Tag Archives: Step-dad

Heaven, Hell or Hoboken

Jersey, 1965

We moved to New Jersey when I was six. The term “upper class” didn’t mean us. Neither did the term “middle class.” We didn’t move up in the world, but we did move way down. Down into a hellhole. At least that’s what Mama often said. Our residence: a drafty basement, at the bottom of a five-story building. Pipes covered the walls and ceiling; we even had a boiler room.

Hoboken seemed to beckon my step-dad, Jimmy, for its bar on every corner. A stand-up bar nearby served steamed clams, the shells tossed onto sawdust-covered floors. Those delicacies accompanied a tall glass of beer. Known for being a man’s tavern, women and children were unwelcome. Yet, as I remained by Jimmy’s side, no one appeared to mind. He gave me my first sample of clams, a bit salty but tasty.

In those bars, women and children sat in the back, the front reserved for the men at the counter on stools. While Mama and I waited for Jimmy to satisfy his thirst, he ignored us while throwing down drink after drink, joking with the fellows around him.

“That louse,” Mama mumbled, drumming her fingers on the table, glaring at him from across the room.

The jukebox played my parents’ favorite songs one after another: Frank Sinatra’s Strangers in the Night, Eddy Arnold’s I Can’t Stop Loving You, and Nat King Cole’s Rambling Rose. Jimmy waved his hands as he sang along but never in tune.

Peanuts were plentiful, the shells scattered about on the floor. I didn’t care for the peanuts. I preferred pickled eggs in the large jar. The bartender brought over a sandwich and chips for Mama and me to share. He placed a bottle of cola in front of me and winked.

“Mama, why does the bread have seeds in it?” I asked, sniffing it after the man left.

“It’s rye bread, Mary. Just eat it.”

I took a bite but couldn’t swallow. I grabbed my soda and knocked it over.

“Oh, for heaven sakes, wipe that up,” Mama huffed and reached for my plate, still eyeballing Jimmy. “I’ll eat this if you’re just going to play with it.”

My step-dad’s singing and laughter echoed across Hudson River to Manhattan. Mama’s eyes narrowed, her face turning red. “I oughta go over there, smack him in the face and take his money.”

She was mad enough to do it too. But Mama being co-dependent, tolerated Jimmy’s out of control behavior. Despite my young age, she griped and complained to me but seldom knew what to do. I listened while my mama rambled, until I’d fall asleep at the table with my head on my forearms.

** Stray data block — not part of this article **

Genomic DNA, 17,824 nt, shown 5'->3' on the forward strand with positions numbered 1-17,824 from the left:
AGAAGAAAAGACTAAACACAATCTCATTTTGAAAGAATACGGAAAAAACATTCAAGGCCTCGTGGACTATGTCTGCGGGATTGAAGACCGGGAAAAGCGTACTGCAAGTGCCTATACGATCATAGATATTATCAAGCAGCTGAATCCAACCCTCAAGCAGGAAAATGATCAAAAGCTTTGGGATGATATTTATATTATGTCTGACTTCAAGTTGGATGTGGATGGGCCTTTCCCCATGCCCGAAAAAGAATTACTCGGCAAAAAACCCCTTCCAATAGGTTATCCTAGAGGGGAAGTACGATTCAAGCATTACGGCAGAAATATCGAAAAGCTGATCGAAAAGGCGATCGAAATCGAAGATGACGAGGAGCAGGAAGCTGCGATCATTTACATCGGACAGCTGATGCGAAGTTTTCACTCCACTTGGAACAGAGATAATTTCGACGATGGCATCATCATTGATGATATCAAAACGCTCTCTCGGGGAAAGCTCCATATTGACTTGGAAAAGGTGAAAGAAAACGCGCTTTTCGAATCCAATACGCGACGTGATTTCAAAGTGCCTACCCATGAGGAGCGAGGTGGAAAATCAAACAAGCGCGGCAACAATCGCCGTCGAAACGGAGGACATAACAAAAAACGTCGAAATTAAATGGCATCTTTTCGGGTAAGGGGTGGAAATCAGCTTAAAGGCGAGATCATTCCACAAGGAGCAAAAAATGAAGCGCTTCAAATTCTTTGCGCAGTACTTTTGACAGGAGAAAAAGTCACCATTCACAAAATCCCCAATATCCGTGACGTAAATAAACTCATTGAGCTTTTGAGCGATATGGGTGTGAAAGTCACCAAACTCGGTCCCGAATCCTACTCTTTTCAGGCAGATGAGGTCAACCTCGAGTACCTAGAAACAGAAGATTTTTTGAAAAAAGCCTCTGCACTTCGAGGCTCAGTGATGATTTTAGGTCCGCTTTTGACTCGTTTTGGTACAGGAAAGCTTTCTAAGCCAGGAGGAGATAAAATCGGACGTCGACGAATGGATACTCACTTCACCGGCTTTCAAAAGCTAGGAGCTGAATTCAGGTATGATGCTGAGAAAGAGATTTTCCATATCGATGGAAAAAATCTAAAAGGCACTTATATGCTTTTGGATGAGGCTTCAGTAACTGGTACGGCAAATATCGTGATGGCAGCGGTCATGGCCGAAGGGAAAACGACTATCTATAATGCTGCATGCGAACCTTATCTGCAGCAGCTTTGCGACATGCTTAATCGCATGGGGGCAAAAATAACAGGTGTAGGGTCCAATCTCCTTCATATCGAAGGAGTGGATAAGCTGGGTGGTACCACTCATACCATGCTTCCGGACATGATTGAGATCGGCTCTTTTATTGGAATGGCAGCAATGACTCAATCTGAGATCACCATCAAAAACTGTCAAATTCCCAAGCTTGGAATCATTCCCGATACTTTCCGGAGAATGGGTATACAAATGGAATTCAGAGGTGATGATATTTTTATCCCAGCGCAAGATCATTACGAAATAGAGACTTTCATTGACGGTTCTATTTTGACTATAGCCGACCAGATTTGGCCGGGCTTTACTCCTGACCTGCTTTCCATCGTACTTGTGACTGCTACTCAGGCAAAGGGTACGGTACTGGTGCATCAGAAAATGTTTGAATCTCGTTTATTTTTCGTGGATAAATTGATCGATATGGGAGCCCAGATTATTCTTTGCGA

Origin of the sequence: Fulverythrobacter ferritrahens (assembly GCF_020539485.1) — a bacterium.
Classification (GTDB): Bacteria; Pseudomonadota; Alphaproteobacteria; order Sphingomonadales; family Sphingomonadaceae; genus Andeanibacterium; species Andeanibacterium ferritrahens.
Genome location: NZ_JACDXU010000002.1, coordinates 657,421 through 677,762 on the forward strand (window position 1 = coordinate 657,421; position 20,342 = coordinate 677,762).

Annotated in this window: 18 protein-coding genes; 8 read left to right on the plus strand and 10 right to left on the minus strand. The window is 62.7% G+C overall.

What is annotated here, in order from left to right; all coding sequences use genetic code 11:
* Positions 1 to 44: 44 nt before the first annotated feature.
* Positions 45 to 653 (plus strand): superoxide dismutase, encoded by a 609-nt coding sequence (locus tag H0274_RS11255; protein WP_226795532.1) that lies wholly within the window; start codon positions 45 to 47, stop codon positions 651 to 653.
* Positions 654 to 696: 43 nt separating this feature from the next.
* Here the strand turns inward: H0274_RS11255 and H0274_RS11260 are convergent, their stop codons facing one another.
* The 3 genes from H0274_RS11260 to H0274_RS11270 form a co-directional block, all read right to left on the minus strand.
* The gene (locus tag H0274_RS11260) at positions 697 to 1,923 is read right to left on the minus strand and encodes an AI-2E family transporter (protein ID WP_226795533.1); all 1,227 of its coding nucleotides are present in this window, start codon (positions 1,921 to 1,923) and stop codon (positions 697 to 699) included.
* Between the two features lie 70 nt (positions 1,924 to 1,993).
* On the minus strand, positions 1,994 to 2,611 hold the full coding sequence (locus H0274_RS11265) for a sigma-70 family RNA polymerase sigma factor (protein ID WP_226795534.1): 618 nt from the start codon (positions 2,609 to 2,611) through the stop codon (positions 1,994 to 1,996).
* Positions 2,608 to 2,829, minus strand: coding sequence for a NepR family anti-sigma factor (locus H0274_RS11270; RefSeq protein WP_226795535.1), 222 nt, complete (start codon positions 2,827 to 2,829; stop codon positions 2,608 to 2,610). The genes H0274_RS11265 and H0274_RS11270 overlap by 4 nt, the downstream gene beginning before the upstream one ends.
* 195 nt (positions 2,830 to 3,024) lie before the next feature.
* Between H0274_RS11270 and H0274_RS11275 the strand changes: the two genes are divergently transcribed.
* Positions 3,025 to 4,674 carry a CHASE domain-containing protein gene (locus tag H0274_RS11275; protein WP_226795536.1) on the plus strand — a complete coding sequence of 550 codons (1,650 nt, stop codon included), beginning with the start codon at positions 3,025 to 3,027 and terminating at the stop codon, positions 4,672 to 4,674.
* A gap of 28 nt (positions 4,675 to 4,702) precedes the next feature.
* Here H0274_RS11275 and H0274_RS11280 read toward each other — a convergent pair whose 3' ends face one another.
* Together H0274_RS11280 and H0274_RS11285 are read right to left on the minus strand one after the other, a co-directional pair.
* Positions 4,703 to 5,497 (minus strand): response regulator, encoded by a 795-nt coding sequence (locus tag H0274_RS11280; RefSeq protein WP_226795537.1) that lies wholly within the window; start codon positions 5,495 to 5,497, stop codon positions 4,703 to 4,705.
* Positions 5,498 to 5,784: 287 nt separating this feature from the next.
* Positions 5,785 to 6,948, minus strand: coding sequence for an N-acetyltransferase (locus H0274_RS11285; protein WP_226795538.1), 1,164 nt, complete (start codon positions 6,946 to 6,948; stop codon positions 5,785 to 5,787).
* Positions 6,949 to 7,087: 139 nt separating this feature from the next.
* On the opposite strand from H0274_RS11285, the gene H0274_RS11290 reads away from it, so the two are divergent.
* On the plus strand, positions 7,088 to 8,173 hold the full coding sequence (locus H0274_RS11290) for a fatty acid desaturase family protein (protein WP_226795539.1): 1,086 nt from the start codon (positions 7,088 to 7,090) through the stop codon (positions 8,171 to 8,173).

*   *   *   *

Mama never cooked. Jimmy knew how to throw anything together and make it edible. I even saw him once gather fistfuls of snow to make a pot of rice because we lacked running water. One time he even threw out a quick cooking lesson to leave me to prepare a meal.

“Break the spaghetti in half,” Jimmy began his instructions. “Put it in the pot after the water boils,” he continued. “Then drain it like so . . .” He deftly held the empty pot with lid over the sink . . .

I wondered how I might lift that heavy pot to drain the water and keep a lid over it.

“. . . toss in some tomato sauce, a dab of sugar . . .”

What if the spaghetti spills out all over the floor?

“. . . season it with a pinch of salt, pepper . . .”

My head swirled with visions of one big mess.

“And,” Jimmy added with a wink, “don’t forget to stir.”

The instructions over, my parents headed out for a nightcap. A few days later, I stayed home alone as Chef Mary to attempt my hand over the stove, kneeling on a chair, trying to remember the difference between a “dab” and a “pinch.” 

Sometime later I awoke to voices and the clanking of dishes. It wasn’t unusual for my parents to come home squabbling in the wee hours of the night. Through my sleepiness with my chin resting on my hands, I watched as they devoured my cold pasta creation, unmindful that the noodles were chewy or the sauce soupy.

“You’re a quick learner,” Jimmy said.

I beamed with pride before dozing off.

In general, my step-dad was good to me, but Mama often called him a two-faced. I don’t recall when he started hitting her. But I’d hear her crying and saw marks on her jaw.

Jimmy thought himself wise and became philosophical whenever he drank. He routinely came home in the middle of night, long-winded. After he flipped on every light-switch and opened all the windows, he cranked up the radio, blubbering to songs like Winchester Cathedral.